Mark Hinchliffe


Mark Hinchliffe has been writing poetry since he was sixteen. He was inspired to read poetry, and write his own poems, after his English teacher played a recording of Ted Hughes.

Mark has been involved with the Albert Poets in Huddersfield for nearly twenty years, reading there regularly, and also organising readings.

He corresponded with Ted Hughes, who took an interest in his poetry. This led to Mark’s involvement in the Elmet Trust, of which he is a director.


The Raven and the Laughing Head

There’s a lovely lyrical completeness about your poems. So natural and full – they just float out. Something perfect about them. So wholehearted and affectionate. (So rare!)                                   Ted Hughes  (Letters of Ted Hughes, ed. Reid, faber and faber, 2007, p.734)

One wintery afternoon in a bar of a pub in North Tawton, with other friends of Ted Hughes, after his funeral, I came to know a young man who had joined us, a fellow guest, Mark Hinchliffe. After that meeting Mark and I kept in touch. Over the years I have read many of his poems. What struck me immediately was the rare gift of seeming able to spin a poem out of nothing. The touch is so light – it could be Chinese.
Daniel Huws

 Mark Hinchliffe writes love poems, praise poems and poems of lamentation and devotion. I am reminded too of a meadow beneath which lie layers of archaeological sites. You might find mythology here, or Sioux history, or fragments of Huddersfield or America. There is magic, anecdote, film history. This breadth of theme is belied by the poems’ directness and apparent simplicity, the intimacy of address, and an innocence that hums with love. These are not ironic poems. They weave myth into both the dark and the everyday with a seriousness and attention that could be prayer.
Carola Luther


They carried the stained glass
windows into the mountains
to save them from the fires.

As people burned
a man wrote a book
about moths,
with pages of coloured drawings
of the Bee Tiger,
the Vapourer,
the Leopard,
the Red-Necked Footman,
the Old Lady,
the Feathered Thorn.

And as the flames came closer
the moths shone brighter,
brought him warmth,
as if each page of colour
was a tiny ­­­sun.

And as he began to burn,
as smoke spiralled
from his fingertips,
the moths flew
from the pages,

they filled the room,
they grew,

carried him away
into the mountains.

Raven The Raven and the Laughing Head, Mark Hinchcliffe, £7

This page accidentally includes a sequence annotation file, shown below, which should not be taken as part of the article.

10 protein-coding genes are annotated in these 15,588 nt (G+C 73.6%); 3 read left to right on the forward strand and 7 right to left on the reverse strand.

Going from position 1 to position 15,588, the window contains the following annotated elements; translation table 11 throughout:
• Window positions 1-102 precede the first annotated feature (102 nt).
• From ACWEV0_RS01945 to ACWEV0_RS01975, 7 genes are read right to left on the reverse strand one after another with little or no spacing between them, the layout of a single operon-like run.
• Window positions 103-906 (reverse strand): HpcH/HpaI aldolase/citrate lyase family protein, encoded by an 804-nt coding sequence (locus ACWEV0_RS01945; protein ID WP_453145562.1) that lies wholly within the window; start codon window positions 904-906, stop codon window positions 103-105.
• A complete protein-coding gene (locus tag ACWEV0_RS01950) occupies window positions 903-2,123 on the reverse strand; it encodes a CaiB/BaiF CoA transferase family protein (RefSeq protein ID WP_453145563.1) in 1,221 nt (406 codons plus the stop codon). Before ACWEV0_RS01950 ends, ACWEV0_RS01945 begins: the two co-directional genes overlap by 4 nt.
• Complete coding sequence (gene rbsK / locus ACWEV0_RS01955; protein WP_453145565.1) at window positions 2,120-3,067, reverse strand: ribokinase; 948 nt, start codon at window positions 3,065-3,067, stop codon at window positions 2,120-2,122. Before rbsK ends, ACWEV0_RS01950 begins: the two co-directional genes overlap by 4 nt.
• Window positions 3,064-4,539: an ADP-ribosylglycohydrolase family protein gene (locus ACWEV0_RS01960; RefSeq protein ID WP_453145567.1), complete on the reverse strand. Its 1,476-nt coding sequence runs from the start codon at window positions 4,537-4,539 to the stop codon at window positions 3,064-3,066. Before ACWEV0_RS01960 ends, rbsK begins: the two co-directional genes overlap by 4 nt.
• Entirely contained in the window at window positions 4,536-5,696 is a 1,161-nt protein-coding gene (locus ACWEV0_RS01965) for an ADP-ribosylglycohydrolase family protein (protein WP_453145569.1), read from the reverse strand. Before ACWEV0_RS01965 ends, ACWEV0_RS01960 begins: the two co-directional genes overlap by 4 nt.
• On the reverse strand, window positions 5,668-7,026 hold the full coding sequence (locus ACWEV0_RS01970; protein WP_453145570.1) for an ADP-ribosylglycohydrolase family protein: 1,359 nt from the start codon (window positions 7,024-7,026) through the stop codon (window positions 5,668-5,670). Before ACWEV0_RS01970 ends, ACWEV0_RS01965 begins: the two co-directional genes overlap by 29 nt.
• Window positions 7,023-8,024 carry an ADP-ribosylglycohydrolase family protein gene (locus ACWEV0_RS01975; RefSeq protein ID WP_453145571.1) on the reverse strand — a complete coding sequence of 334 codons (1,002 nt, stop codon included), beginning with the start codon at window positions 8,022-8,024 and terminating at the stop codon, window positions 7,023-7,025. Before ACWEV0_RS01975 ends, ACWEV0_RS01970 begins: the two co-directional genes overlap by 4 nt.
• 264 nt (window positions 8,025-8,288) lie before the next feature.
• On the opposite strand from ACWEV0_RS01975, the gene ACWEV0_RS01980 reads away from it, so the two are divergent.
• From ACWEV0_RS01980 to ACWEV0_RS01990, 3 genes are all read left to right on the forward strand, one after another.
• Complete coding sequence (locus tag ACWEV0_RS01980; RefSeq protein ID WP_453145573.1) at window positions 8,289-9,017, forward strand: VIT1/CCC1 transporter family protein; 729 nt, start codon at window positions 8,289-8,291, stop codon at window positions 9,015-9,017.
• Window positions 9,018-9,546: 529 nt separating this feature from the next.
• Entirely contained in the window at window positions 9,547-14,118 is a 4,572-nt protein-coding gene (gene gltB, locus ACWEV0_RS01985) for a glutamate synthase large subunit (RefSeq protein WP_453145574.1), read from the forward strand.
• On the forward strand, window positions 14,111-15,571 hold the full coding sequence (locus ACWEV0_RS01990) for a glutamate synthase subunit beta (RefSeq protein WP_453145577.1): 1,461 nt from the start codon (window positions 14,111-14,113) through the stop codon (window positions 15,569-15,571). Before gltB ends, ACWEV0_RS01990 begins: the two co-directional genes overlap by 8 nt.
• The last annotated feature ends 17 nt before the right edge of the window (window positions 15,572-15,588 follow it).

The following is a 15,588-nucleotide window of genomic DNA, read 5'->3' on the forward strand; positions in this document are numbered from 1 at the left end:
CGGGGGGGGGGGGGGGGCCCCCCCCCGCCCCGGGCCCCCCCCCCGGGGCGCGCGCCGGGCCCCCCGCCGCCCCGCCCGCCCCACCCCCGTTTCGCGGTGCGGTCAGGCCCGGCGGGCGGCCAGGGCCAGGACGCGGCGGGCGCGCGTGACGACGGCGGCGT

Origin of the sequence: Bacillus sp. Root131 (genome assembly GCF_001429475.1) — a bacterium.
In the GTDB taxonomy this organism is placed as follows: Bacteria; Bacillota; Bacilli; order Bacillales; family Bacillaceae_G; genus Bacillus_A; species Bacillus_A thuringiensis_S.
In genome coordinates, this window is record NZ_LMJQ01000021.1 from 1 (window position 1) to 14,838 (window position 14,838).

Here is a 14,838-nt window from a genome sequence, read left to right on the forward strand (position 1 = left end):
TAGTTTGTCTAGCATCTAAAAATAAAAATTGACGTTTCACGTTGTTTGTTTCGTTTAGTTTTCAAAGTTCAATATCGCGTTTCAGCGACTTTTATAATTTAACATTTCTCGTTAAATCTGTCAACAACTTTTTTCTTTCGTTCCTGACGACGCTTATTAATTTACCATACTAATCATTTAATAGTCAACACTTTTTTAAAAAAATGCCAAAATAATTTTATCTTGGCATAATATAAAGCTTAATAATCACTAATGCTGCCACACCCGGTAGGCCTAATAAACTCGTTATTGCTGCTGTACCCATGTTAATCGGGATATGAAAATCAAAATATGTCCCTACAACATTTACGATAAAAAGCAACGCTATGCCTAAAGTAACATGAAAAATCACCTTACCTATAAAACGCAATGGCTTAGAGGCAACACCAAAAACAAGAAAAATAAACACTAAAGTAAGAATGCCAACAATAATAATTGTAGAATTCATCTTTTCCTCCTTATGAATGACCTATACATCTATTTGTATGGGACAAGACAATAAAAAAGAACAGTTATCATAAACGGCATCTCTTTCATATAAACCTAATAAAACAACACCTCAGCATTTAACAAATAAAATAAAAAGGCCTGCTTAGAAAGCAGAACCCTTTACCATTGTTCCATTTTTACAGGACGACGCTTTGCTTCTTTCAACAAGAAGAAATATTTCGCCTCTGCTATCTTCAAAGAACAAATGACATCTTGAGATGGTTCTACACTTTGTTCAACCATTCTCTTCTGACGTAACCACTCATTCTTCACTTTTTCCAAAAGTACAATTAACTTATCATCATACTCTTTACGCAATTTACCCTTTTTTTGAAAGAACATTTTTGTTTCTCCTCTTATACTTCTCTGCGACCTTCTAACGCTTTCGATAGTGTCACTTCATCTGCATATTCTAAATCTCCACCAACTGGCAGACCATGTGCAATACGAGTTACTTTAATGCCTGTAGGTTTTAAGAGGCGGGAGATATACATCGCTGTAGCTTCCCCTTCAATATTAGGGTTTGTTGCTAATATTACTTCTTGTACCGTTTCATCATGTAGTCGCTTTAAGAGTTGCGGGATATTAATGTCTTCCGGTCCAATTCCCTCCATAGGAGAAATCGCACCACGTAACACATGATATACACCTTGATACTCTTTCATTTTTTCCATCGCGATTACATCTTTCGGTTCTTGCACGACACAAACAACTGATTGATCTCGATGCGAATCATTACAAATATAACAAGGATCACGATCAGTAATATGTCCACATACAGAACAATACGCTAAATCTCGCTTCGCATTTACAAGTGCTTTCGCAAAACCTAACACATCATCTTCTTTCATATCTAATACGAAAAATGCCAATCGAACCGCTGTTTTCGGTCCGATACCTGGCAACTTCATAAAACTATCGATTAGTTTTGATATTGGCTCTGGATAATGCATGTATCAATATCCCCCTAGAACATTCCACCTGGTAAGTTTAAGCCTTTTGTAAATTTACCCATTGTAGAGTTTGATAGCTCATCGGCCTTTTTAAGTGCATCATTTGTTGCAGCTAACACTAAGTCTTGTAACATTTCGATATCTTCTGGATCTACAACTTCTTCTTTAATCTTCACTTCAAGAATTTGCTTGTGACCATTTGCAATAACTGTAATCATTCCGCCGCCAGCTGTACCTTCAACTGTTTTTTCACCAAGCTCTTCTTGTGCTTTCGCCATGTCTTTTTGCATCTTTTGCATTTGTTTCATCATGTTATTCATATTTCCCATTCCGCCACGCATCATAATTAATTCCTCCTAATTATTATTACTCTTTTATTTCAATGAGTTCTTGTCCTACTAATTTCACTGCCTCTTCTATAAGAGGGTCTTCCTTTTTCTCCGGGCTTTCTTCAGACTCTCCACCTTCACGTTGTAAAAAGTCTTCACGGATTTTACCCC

Your poems are very moving and pure, your point blank economy of words and your sense of phrasing is everywhere.                                                           Ted Hughes

You can never tell where a Mark Hinchliffe poem will go. It may begin with its feet on the ground, in some recognisable place populated by living and breathing people, but it’s quite likely to end up flying, or vanishing, or undergoing some magical or ecstatic transformation … He is an authentic original.                                                                          Christopher Reid

Thank you for your moving poems.                                      Samuel Beckett

Miss Gale’s Garden

The wall full of coloured granite –                                                                                                               browns, yellows, blacks, oranges –                                                                                                                glitters as if it sings,                                                                                                                                                       so high it keeps the energies inside.

Outside the studio are marble blocks,                                                                                                            black and ridged with white peering through.                                                                                                Like chicks inside an egg,                                                                                                                        surrounded by leaves and feathers                                                                                                                    they wait for their hands and hammers,                                                                                                      chisels and holes;                                                                                                                                                        like parcels wait to be opened.

They roll down the garden                                                                                                                                         to the wall like cattle who want to be fed.                                                                                                      Their breath spirals through the wall                                                                                                                  into the streets, like a Twister,                                                                                                                                and lifts the roofs of houses,                                                                                                                                      as if they are greeting each other.

Witches fly backwards.                                                                                                                                            Cats hang tightly on their backs.                                                                                                                       Cows fly past them.